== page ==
Volunteer to clear ice and snow
During snowy and icy weather, we prioritise:
- clearing routes for buses and emergency vehicles
- maintaining access to hospitals, schools and main roads
Our resources are limited so we cannot clear ice and snow on every pavement or road in Bournemouth, Christchurch and Poole.
If you're planning ahead to clear ice and snow, try to:
- buy salt and grit in advance
- familiarise yourself with local gritting routes
- make sure you have access to shovels and equipment to clear snow
- check the forecast regularly
Unfortunately we cant provide you with equipment, salt or grit.
What you can do to help clear ice and snow
In previous years, we've been contacted by people asking how they can help, and some of you helped to keep pavements and public spaces clear of snow, especially around your homes, neighbours homes, and schools.
We are delighted that members of the public want to help their communities. You can best do this locally for your immediate neighbours - the people you know who need help and assistance.
However, some people were reluctant to help because they were afraid of being sued. There is no law stopping you from clearing snow and ice on the pavement outside your property, the pathways to your property or to any public spaces.
If an accident did happen, it's highly unlikely that you would be held legally responsible as long as you are careful when clearing the snow and ice.
Just remember to use common sense to ensure you don't make the area more dangerous than before.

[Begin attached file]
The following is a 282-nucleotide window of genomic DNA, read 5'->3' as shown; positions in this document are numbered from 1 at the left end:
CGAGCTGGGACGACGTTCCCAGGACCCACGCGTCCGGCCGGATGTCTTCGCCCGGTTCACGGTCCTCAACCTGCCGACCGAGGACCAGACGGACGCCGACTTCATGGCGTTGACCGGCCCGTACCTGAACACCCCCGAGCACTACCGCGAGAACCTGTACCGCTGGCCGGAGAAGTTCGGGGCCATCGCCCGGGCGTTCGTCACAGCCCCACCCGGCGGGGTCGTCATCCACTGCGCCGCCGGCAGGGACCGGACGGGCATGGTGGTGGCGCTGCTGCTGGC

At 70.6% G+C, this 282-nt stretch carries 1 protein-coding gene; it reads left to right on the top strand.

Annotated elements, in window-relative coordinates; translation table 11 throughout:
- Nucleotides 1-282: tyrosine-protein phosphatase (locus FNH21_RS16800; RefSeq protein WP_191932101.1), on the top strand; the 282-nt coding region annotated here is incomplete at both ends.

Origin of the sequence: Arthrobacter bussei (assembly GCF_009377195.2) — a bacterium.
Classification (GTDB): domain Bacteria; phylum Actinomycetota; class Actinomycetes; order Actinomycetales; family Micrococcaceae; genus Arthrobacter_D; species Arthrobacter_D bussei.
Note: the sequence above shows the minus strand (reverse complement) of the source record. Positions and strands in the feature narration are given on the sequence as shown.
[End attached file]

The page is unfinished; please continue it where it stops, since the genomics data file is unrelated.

Tips on clearing snow and ice
Follow these suggestions for the safest way to clear snow and ice:
- wear warm clothes and footwear with a good grip
- don't take risks on the road and wear visible clothing so you can be seen
- try to clear snow or ice early. It's easier to move loose snow and the sun will help
- melt ice
- clear a small path down the middle of the pavement for a safe surface to walk on, and then shovel from the centre to the kerbside
- don't block paths, driveways or drains
- use salt or sand - not water, as it will freeze. Ordinary table salt can be used or you can buy bags of rock salt from DIY shops.
- use more salt on steps and steep pathways
- sand gives a good grip, but won't stop the path icing over.
- salting areas before snow falls makes snow clearance easier
- don’t use hot water - this will melt the snow, but may replace it with black ice, increasing the risk of injury
There’s a lot you can do to help if you want to, so be a good neighbour this winter - some people may be unable to clear snow and ice on paths from their property, clear it for them.